The Highline School District case was cited in Peterson v. Port of Seattle, 94 Wash.2d 479, 618 P.2d 67 (1980), where property owners in an inverse condemnation proceeding sought just compensation in regard to diminished value of property as a result of a municipal corporation's operation of an airport. The Court in Petersen held that the landowners had a right to compensation. The Court recognized the existence of prescriptive avigation easements but concluded, however, that no such easement had been shown under the facts in the case. Specifically, the Court found the airport's use of the airspace nonhostile, thus precluding a prescriptive easement. Furthermore, the Court in Petersen stated that even if a prescriptive avigation easement had existed at one time over the property in question, such an easement would not have been for the type and number of aircraft subsequently flying over the property. [FN 6]
618 P.2d at 71.
In Shipp v. Louisville and Jefferson County Air Board, 431 S.W.2d 867 (Ky.1968) cert. denied, 393 U.S. 1088, 89 S.Ct. 880, 21 L.Ed.2d 782 (1969), a county airport authority alleged that it had a prescriptive right to the public, unobstructed use of airspace over the defendants' property for the purpose of the landing and taking off of aircraft. The circuit court required the defendant to allow the airport authority to enter upon the defendants' property to top obstructing trees. In Shipp, the Court of Appeals of Kentucky reversed and held that, inasmuch as the right of the landowners to maintain and enjoy their trees was acquired before the public right of transit through navigable airspace was fixed by law, the landowners' right to their trees was protected by constitutional law and could not be taken except by condemnation.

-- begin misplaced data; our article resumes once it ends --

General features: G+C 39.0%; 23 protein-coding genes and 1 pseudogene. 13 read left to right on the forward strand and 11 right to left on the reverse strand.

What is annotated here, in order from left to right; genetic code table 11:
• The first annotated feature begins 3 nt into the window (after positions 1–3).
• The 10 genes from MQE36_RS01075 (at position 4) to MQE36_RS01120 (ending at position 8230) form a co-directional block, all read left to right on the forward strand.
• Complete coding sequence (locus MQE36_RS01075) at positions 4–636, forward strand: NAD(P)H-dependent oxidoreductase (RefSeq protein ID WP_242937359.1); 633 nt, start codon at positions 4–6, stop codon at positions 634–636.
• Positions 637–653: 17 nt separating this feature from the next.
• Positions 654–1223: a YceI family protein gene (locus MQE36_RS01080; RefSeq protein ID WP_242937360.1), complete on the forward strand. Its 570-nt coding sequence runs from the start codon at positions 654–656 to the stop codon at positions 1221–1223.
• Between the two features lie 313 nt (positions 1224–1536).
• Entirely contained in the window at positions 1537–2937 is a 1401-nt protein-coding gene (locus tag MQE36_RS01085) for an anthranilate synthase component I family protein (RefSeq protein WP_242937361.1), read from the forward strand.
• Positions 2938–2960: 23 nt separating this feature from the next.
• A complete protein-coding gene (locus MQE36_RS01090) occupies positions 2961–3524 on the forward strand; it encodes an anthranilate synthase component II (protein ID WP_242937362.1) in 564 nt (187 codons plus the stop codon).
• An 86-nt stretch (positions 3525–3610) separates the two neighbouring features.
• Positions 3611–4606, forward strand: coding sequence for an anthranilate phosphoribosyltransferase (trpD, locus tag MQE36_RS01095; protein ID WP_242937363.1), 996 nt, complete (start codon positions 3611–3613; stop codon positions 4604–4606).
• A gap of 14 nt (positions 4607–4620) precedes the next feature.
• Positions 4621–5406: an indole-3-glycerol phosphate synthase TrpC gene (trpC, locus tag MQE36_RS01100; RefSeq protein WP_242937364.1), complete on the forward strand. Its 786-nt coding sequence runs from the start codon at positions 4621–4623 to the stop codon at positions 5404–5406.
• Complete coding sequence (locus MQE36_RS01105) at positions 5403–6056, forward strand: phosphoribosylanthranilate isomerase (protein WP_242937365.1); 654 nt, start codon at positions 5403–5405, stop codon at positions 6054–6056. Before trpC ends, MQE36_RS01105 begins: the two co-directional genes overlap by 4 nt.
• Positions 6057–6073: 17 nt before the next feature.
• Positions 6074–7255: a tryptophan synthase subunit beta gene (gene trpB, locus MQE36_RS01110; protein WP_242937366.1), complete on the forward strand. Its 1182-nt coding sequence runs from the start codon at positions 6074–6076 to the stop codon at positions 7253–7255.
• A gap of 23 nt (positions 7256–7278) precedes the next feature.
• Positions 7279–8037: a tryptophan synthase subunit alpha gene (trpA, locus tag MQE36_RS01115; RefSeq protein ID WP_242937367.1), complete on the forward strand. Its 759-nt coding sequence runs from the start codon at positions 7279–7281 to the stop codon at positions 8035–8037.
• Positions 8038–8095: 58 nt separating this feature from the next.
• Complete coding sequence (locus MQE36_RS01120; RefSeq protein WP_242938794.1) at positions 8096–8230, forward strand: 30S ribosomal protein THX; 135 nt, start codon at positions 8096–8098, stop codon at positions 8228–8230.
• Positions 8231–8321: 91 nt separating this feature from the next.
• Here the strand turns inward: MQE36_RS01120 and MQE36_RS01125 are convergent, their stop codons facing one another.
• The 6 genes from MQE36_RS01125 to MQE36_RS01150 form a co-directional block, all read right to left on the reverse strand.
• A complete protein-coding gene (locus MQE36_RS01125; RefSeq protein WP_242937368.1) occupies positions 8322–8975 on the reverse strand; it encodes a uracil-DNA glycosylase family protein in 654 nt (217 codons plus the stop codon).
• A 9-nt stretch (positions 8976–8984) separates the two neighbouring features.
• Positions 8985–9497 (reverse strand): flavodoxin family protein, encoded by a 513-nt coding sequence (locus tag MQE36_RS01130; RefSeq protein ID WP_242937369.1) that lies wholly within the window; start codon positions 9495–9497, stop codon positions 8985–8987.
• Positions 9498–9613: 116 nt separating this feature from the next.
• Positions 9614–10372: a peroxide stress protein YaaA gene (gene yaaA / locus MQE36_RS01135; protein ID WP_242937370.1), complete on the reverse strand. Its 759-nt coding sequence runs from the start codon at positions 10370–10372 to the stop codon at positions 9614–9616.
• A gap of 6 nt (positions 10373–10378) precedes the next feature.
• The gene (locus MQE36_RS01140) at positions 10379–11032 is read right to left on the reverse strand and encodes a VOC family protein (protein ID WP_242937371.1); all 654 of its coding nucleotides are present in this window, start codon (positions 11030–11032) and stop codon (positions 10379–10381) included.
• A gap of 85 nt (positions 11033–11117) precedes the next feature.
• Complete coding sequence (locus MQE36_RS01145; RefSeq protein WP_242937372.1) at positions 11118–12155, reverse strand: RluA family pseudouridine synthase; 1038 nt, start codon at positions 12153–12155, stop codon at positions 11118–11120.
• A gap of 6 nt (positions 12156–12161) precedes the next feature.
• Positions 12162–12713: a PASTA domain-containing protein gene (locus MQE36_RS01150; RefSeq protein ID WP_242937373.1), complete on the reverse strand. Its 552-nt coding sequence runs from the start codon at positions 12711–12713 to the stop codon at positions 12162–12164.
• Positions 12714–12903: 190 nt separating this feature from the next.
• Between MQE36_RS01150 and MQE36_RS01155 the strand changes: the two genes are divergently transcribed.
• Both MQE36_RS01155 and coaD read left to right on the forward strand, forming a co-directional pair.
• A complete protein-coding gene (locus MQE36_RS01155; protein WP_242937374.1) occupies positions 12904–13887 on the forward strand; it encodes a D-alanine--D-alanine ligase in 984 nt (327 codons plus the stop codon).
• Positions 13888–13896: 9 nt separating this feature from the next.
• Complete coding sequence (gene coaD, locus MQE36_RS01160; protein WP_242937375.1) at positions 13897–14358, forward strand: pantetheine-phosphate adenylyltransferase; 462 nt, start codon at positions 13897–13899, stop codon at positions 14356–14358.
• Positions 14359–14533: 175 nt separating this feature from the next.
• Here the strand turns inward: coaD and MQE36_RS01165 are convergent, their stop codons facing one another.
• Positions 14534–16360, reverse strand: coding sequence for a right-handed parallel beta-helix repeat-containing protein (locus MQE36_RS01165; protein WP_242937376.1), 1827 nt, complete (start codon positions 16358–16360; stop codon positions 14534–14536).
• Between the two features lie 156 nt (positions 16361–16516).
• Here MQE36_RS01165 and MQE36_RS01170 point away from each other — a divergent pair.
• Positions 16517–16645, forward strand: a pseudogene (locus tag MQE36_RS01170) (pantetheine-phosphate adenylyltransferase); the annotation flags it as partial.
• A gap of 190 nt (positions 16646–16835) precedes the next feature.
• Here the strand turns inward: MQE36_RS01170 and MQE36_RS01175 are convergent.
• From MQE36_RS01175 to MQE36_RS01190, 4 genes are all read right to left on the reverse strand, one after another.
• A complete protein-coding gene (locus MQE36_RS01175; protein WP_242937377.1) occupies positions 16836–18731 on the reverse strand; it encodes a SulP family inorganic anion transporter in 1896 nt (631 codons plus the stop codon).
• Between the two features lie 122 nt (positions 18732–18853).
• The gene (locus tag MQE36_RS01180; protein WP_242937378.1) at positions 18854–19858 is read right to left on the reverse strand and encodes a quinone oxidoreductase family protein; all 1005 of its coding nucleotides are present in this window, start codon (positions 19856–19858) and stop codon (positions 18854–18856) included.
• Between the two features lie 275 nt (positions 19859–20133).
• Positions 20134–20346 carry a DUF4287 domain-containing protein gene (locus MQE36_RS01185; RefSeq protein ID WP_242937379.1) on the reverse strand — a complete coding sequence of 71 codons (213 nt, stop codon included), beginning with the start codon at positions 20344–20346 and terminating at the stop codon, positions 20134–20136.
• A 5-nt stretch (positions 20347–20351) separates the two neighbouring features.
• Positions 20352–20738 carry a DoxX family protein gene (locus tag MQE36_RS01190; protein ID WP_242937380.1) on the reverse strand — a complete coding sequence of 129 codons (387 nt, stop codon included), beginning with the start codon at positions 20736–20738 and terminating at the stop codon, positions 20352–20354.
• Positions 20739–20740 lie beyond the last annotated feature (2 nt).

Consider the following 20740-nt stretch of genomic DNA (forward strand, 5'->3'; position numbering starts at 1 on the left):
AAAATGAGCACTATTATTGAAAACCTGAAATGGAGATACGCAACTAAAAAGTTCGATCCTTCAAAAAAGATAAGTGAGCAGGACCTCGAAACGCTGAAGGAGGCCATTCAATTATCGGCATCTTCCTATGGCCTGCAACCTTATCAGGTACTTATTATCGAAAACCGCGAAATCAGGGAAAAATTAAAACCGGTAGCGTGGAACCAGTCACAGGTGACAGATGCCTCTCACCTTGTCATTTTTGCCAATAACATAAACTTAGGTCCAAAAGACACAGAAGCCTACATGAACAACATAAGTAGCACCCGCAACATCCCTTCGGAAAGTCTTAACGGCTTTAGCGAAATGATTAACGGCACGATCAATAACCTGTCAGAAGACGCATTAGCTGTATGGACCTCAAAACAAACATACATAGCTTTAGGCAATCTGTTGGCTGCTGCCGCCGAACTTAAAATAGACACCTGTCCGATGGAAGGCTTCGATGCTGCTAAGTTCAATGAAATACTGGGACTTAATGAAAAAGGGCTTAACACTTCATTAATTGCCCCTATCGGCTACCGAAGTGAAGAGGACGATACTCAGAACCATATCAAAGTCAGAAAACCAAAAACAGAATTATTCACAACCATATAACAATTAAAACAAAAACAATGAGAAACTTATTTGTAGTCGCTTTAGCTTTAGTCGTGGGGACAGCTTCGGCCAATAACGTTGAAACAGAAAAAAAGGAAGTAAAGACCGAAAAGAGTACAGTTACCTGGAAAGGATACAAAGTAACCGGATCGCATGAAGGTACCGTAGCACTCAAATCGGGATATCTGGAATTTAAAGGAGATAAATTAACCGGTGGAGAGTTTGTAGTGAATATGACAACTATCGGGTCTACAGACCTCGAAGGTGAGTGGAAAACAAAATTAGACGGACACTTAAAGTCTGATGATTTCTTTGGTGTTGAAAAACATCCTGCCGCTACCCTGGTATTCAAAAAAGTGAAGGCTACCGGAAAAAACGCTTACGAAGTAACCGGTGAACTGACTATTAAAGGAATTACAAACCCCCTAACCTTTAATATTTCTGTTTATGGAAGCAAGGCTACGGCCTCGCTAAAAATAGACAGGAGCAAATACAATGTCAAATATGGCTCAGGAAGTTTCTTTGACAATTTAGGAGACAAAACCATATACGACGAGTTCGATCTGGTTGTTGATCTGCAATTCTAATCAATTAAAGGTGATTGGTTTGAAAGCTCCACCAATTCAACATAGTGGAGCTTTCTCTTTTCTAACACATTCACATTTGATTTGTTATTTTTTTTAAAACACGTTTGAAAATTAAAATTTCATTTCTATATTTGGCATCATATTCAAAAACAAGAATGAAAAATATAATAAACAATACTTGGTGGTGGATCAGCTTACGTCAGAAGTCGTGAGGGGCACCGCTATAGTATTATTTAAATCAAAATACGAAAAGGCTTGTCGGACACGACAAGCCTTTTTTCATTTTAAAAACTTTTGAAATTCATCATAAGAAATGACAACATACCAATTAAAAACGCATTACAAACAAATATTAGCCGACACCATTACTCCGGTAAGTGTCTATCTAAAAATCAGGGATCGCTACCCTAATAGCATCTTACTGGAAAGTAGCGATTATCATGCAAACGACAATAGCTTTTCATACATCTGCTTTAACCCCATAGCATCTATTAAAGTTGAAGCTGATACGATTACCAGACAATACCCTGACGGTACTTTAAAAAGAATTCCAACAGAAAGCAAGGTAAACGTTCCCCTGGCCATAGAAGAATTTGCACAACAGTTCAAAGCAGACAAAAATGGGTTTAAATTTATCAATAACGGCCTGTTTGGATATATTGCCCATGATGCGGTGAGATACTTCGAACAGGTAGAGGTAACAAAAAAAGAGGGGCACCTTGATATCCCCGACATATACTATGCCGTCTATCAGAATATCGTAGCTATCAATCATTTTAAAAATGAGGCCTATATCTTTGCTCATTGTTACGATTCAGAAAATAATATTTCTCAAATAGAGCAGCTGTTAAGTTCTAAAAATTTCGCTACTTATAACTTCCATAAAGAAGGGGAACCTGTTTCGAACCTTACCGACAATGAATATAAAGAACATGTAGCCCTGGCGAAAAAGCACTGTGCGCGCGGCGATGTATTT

To summarize the above cases and other cases examined by this Court, it is evident that courts are reluctant to support the assertion of the Authority that a prescriptive easement in airspace can be obtained over property by continuous overflights. Various practical problems would make such a prescriptive easement difficult to define. As indicated in Petersen, supra, if such an easement were established, changes in the type and number of overflying aircraft could modify or cancel the easement. Moreover, other questions would arise such as whether more than one flight pattern over a particular tract of land would result in more than one prescriptive avigation easement, or by what manner could such an easement be established if more than one tract of land were involved.
Upon all the above, therefore, this Court is of the opinion that an avigation easement in the airspace used by aircraft over lands adjacent to an airport cannot be acquired by prescription.